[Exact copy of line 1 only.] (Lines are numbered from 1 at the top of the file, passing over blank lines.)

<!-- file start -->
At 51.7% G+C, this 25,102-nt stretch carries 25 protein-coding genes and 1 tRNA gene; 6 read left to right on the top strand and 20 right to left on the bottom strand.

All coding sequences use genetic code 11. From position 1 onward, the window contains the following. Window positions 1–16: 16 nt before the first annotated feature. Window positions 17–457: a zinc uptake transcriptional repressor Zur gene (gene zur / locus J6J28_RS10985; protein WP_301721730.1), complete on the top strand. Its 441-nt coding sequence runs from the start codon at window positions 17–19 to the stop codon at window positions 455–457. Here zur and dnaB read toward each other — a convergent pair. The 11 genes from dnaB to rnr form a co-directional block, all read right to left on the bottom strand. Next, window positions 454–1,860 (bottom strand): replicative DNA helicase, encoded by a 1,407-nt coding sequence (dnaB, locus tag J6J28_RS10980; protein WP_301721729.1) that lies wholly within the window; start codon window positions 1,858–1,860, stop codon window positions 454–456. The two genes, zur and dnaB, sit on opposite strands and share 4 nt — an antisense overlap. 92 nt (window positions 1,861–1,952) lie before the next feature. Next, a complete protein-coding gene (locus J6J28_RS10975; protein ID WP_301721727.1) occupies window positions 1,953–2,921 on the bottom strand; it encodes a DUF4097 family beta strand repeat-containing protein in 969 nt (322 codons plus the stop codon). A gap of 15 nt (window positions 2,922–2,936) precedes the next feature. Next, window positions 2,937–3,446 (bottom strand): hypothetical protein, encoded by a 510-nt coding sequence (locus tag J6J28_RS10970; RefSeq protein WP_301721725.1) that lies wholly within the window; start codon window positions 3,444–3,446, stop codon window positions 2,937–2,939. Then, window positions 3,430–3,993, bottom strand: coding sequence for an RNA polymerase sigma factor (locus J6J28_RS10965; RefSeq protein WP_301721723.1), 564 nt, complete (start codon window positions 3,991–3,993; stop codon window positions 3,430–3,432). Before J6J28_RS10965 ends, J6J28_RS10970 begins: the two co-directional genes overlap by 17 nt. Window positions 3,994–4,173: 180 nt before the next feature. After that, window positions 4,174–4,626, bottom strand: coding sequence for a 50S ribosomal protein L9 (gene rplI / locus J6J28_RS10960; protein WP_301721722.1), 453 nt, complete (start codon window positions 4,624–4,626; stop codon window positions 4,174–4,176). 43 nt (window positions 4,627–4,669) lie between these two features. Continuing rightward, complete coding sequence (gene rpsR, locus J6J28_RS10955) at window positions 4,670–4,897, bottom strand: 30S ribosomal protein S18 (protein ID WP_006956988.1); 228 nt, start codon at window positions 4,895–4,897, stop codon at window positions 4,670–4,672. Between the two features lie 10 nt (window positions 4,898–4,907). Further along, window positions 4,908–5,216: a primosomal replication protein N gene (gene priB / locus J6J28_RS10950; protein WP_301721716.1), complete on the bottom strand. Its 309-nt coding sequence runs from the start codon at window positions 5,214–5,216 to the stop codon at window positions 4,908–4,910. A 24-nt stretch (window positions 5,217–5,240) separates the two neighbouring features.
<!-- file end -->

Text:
At 51.7% G+C, this 25,102-nt stretch carries 25 protein-coding genes and 1 tRNA gene; 6 read left to right on the top strand and 20 right to left on the bottom strand.